The “Big Burn” was the name given to a tremendous conflagration that started along the Idaho-Montana border on the hot, dry, windy afternoon of August 20, 1910. Altogether, an area of about 3 million acres burned, about the size of Connecticut. There had been no rain all through that summer. The forest floor was covered with slash from logging operations, dried out and ripe for burning. Small blazes had been sprouting up by the hundreds, and already thousands of men had been brought in to fight the fires. They were a ragtag bunch—ranging from eager college boys to immigrants to guys pulled out of the bars who needed a quick buck.
But even if the firefighting crew had been tripled, quadrupled in size, there was no way anyone could have dealt with what happened that afternoon. As Egan beautifully describes, it started with a wind called a Palouser that fed on the differences in temperature, moisture, and barometric pressure between adjoining regions of desert plateau and big forests. The wind built up furious strength and slammed into the already smoldering forests.
Egan tells the tale of the various pockets of humans who got caught when the world around them turned into towering flames. Some jammed onto trains leaving the area—shoving and pushing others out of the way. Some ran for a creek or a river, lying in the water with damp blankets over their heads, often to be killed anyway by falling, burning trees. Some ran for isolated cabins that burst into flames. And some found old mine shafts where they could wait out the conflagration.
Ed Pulaski, a ranger who’d been with the Forest Service since 1908, led about 45 men among burning trees toward the town of Wallace, Idaho. They stumbled down a steep ridge, some crying and screaming with fear as balls of flame jumped over their heads. Soon it became apparent they wouldn’t be able to make the town. Pulaski recalled an old mine tunnel he’d seen back in prospecting days. It was amazing he was able to find it in this overturned, disorienting landscape, but he led the men there. They dashed inside, but the air in the tunnel soon turned hot and stale as the flames right outside the entrance sucked the oxygen out of the opening.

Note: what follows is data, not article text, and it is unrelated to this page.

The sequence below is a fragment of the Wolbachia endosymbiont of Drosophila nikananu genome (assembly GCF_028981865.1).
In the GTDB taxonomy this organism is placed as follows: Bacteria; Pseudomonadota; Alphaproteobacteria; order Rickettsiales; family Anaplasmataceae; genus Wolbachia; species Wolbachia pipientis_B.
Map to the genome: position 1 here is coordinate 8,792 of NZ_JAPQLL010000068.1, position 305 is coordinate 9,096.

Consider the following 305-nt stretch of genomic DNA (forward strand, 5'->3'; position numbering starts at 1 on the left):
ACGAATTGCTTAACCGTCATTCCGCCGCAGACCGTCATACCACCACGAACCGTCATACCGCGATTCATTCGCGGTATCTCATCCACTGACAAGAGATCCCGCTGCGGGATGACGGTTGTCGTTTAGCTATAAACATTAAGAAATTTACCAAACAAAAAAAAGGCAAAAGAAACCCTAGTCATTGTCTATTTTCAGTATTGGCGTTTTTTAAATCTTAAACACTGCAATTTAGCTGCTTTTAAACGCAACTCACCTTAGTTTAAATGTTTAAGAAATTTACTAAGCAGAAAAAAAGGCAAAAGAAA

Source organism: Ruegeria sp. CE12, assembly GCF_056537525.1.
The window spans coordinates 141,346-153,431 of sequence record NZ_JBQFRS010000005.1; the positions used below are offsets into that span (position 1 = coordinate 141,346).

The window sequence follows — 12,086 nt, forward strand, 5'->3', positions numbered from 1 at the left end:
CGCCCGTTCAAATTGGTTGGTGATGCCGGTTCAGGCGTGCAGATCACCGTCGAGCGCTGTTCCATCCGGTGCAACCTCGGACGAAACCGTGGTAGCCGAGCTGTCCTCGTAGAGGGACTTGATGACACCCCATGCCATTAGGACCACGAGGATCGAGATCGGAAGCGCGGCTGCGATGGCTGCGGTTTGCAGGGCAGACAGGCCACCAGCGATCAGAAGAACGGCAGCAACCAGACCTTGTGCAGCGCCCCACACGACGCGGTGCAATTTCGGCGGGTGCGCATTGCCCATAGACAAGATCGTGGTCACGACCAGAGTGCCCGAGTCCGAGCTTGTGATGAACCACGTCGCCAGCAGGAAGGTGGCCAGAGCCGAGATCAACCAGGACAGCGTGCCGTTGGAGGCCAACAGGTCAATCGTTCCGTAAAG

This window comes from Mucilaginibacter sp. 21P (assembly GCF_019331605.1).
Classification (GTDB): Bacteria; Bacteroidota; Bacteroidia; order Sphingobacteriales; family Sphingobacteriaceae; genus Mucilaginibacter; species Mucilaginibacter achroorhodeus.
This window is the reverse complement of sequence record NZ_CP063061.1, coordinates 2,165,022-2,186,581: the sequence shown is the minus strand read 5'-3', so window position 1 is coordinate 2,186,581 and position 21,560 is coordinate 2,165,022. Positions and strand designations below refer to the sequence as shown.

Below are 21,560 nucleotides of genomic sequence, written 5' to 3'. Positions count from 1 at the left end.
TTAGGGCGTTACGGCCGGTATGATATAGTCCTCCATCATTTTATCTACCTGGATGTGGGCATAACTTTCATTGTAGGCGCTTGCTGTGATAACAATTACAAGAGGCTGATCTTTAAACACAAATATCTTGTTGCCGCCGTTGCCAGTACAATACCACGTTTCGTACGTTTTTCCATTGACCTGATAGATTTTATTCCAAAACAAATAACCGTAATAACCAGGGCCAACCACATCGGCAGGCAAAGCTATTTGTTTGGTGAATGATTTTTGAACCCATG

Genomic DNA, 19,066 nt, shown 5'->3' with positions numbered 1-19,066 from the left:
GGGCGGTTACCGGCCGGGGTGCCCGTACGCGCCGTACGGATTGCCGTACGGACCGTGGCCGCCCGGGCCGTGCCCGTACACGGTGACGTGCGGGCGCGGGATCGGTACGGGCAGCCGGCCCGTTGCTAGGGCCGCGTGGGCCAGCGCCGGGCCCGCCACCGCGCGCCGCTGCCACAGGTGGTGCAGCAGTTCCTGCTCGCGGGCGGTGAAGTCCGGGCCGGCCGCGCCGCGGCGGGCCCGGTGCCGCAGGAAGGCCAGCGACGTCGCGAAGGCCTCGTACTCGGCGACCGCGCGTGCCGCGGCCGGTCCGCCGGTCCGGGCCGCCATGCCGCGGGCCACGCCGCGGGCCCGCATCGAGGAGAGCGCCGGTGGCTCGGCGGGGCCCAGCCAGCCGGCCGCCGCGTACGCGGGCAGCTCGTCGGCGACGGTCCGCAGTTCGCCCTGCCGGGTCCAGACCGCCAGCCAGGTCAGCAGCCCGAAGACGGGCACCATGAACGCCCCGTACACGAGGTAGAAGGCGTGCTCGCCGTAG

Pulaski ordered everyone to lie down, but they were choking and gagging. One man panicked, fearing suffocation in the small stifling space, and ran toward the opening. Pulaski knew that was suicide. He pulled his .44 revolver and shouted, “The next man who tries to leave the tunnel, I will shoot!”
They waited it out. Five men died, but the rest staggered out the next day. Pulaski had survived with terrible burns to his eyes, his head, and his hands, as well as damage to his lungs. He permanently lost sight in one eye. He and many others wounded in the fire hoped for aid from the Forest Service—they needed costly medical assistance. But the help that came was too little, too late. The Forest Service had been gutted, neglected, left with inadequate funds under the presidency of William Taft, who’d come under pressure from the timber barons to disband the agency.